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In what ways did the Weimar constitution create democracy in Germany?

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Introduction

In what ways did the Weimar constitution create democracy in Germany? The constitution of the Weimar Republic, drafted by the liberal jurist Hugo Preuss, aimed to combine the principles of the first ten amendments of the Constitution of the United States, the French Declaration of the Rights of Man, and twentieth-century modifications. From the German viewpoint, it represented a major break from the former imposing regime, which had been far more authoritarian than democratic. Therefore in theory, the constitution of the Weimar Republic comprised the most advanced democracy in Europe, preserving a wide range of liberal policies while retaining a degree of stability and continuity with the past. ...read more.

Middle

The electorate also had the plebiscite powers, electing every 7 years the President who, as suitable for a republican constitution, replaced the former Kaiser as head of state. While power appeared to be concentrated with lawmakers in the legislature, (the elected deputies of the Reichstag), considerable authority was also placed in the hands of the executive, those responsible for seeing that the laws were put into effect, (the President). In certain circumstances, the president had the power to rule by decree and govern the republic directly. In the event of an emergency, article 48 of the Constitution allowed the President to suspend civil liberties, take emergency powers and rule by decree. ...read more.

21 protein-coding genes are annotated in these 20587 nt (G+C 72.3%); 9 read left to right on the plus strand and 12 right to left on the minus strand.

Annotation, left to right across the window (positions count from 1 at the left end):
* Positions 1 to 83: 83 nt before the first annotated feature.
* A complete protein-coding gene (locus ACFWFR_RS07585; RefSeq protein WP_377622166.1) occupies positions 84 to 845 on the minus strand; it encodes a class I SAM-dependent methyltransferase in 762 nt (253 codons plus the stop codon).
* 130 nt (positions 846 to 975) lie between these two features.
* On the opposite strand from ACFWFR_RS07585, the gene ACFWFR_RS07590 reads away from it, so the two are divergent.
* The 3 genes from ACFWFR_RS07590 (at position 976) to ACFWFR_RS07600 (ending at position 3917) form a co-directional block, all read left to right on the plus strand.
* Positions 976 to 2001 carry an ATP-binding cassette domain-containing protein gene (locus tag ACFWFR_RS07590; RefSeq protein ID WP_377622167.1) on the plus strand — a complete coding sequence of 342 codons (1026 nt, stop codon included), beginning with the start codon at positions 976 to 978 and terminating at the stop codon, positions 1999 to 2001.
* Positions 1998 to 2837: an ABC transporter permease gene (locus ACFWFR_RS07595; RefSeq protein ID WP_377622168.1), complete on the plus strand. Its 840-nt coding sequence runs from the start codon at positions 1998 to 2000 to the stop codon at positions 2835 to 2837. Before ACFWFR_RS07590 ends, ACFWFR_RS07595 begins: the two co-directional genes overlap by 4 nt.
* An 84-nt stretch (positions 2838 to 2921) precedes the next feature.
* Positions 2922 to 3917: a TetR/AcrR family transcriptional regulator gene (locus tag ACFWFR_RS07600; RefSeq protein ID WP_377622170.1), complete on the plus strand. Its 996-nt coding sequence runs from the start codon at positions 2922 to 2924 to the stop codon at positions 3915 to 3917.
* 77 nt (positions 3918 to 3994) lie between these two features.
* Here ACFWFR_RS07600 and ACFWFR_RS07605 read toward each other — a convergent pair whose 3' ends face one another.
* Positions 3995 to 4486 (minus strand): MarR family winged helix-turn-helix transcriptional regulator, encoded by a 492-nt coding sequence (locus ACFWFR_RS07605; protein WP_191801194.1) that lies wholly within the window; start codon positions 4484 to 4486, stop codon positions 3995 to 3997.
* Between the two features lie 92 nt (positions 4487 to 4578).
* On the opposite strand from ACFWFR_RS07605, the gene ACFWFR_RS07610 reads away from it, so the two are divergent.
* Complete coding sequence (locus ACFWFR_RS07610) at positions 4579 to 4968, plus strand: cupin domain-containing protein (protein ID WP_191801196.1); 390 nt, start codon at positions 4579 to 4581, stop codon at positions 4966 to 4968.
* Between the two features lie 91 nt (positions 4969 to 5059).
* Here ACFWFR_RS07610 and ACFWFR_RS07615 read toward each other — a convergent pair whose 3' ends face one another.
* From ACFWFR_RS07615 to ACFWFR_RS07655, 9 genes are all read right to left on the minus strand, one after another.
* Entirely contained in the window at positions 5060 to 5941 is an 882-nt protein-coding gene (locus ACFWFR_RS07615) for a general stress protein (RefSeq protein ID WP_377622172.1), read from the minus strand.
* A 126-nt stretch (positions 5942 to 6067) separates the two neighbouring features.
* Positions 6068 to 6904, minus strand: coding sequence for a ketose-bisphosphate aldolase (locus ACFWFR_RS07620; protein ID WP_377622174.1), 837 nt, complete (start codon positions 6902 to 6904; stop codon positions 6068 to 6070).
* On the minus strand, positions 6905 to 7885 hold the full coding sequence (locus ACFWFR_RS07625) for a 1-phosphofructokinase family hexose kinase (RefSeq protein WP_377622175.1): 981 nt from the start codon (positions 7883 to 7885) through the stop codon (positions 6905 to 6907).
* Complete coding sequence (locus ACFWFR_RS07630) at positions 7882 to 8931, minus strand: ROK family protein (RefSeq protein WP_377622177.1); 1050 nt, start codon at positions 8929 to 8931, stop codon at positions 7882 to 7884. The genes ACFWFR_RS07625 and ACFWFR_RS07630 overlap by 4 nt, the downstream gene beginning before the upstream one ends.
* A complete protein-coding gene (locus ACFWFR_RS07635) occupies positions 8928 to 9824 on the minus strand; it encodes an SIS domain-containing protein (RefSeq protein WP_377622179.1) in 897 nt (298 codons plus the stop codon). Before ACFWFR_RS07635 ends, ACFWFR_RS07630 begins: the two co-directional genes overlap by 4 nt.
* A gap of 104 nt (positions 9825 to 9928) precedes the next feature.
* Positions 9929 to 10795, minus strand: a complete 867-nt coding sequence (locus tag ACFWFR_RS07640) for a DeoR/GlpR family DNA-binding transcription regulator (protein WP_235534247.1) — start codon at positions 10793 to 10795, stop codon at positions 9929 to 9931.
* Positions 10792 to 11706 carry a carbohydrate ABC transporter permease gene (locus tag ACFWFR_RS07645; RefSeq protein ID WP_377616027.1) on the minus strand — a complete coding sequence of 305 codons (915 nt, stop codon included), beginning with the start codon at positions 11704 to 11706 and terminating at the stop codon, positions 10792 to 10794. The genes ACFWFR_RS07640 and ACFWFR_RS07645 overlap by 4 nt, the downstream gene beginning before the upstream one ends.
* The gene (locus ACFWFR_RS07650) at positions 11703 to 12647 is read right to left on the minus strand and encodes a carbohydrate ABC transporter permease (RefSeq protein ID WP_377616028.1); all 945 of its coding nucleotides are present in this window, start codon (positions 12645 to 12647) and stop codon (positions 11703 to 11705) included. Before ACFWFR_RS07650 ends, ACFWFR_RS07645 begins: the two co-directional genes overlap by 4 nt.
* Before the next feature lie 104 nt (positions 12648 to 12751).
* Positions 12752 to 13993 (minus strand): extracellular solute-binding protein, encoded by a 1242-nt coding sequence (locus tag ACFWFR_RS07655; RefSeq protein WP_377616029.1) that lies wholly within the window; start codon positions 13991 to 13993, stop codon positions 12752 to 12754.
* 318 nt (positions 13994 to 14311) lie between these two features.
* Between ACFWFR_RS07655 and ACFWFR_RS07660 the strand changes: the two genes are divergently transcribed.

Conclusion

The constitution of the Weimar republic also included a bill of rights, intended to protect the interests of individual citizens and the population as a whole were guaranteed certain basic rights, including equality before the law (Article 109), 'liberty of travel and residence' (Article 114), the inviolability of the home (Article 115) and the right of every German 'to express his opinion freely by word, in writing, in print, in picture form, or in any other way' (Article 118). Finally, there was even a device, in Article 48, to safeguard democracy by the use of emergency presidential powers should these be necessary. The Reichstag could, however withdraw these if it considered that the President's action was illogical. Therefore, in these ways, the Weimar Constitution promoted and defended democracy in Germany. ...read more.

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